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If you liked The Raw Shark Texts you might also like: Options
joecable
Posted: Thursday, January 15, 2009 8:50:27 PM
Rank: Fry
Groups: Shoal

Joined: 1/24/2009
Posts: 8
Location: santa rosa, ca
Needs to be metioned:
--1. "The Demolished Man" by Alfred Bester
--2. "Pale Fire" by Vladimir Nabokov
--3. "I Am A Strange Loop" by Douglas Hofstadter
--4. "infinite Jest" by David Foster Wallace

--the last is some SERIOUS heavy lifting for your brain. and after.....

--5. "Illuminatus!" by Robert Anton Wilson and Robert Shea
--6. "Godel, Escher, Bach: An Eternal Golden Braid" by D. Hofstadter
joecable
Posted: Thursday, January 15, 2009 9:04:07 PM
Rank: Fry
Groups: Shoal

Joined: 1/24/2009
Posts: 8
Location: santa rosa, ca
oh, yeah......and ANYTHING by Philip K Dick, THE MAN.
Steven Hall
Posted: Tuesday, April 7, 2009 10:19:12 AM

Rank: Whale Shark
Groups: Shoal , Whale Shark

Joined: 1/24/2009
Posts: 416
Location: UK
The Prestige

One of my new favorite films.

S
Chimerical
Posted: Tuesday, August 4, 2009 10:42:10 PM
Rank: Fry
Groups: Shoal

Joined: 8/4/2009
Posts: 9
Location: Scotland
joecable wrote:
oh, yeah......and ANYTHING by Philip K Dick, THE MAN.


I enjoyed "Time out of Join" by Dick. I have tried "Valis" and I failed to understand it. (and i thought TRST was confusing) I also began the book Blade Runner was based on but I can't get into it. :(
tornadoallie
Posted: Tuesday, September 1, 2009 10:02:02 PM

Rank: Fry
Groups: Shoal

Joined: 9/1/2009
Posts: 4
Location: Virginia
The show Lost is AMAZING. And I love love love both of Carroll's Alice books, as wel as House of Leaves, so I was happy to see those on the list. Another book I recently read that I think readers of TRST would enjoy is The Time-Traveler's Wife. It was just made into a movie which was good, but the book was so much better.

Also for those in the UK who want the see the aforementioned SNL "Land Shark" skit, here's a link: http://www.spike.com/video/land-shark/2802070

"It's a poor sort of memory that only works backwards."
the_cursor
Posted: Monday, September 21, 2009 11:14:46 AM
Rank: Fry
Groups: Shoal

Joined: 9/21/2009
Posts: 8
Location: unspace
I'm glad this thread exists. Any more recommendations for books? I've had a very hard time finding anything since TRST for various and obvious reasons.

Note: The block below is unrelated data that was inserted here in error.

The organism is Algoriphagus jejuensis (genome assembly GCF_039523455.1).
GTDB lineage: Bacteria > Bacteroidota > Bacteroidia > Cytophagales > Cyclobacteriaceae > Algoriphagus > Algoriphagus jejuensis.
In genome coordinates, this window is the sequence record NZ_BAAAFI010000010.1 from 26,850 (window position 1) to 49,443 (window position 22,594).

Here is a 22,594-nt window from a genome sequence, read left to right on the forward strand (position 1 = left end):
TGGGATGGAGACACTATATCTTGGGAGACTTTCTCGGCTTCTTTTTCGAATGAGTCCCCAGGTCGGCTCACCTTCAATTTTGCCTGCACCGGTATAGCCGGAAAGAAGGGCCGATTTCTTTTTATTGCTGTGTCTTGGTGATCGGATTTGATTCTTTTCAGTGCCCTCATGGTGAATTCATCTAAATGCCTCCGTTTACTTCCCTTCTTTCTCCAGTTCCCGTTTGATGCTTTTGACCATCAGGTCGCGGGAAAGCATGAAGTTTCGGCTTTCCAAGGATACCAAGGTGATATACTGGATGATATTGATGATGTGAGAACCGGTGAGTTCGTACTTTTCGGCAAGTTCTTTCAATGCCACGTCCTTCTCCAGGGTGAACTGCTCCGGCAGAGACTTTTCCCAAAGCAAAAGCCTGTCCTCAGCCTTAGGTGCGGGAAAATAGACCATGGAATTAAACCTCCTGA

Especially interested in really immersive, visceral reads the way TRST was.



Also in the video department - a TV mini-series a friend introduced to me: The Lost Room... I enjoyed it for similar reasons. I think it's 4 parts and had the right balance of weird and mystery and just enough tangibility to make it enjoyable.
santonio
Posted: Wednesday, September 23, 2009 4:39:28 AM
Rank: Fry
Groups: Shoal

Joined: 1/24/2009
Posts: 8
The "Griffin and Sabine" trilogy by Nick Bantock and its sequel trilogy "The Morning Star"
MiaVRO
Posted: Monday, October 19, 2009 1:16:08 AM

Rank: Bede Shark
Groups: Shoal

Joined: 1/24/2009
Posts: 313
Location: Canada
I'm not sure if this actually belongs here, but I'll go on ahead.
As I think I mentioned before, I work with children's books, and I stumbled up on this alphabet book called "Alphabeasties"
It's got a really cool typography-art concept thing going on, where each letter is an animal, and each animal is made out of the letter!
Take a look at some pictures here.
I'm really glad that one fell in my lap!
Steven Hall
Posted: Monday, October 19, 2009 6:36:21 AM

Rank: Whale Shark
Groups: Shoal , Whale Shark

Joined: 1/24/2009
Posts: 416
Location: UK
MiaVRO wrote:
I'm not sure if this actually belongs here, but I'll go on ahead.
As I think I mentioned before, I work with children's books, and I stumbled up on this alphabet book called "Alphabeasties"
It's got a really cool typography-art concept thing going on, where each letter is an animal, and each animal is made out of the letter!
Take a look at some pictures here.
I'm really glad that one fell in my lap!


Nice find Mia!

S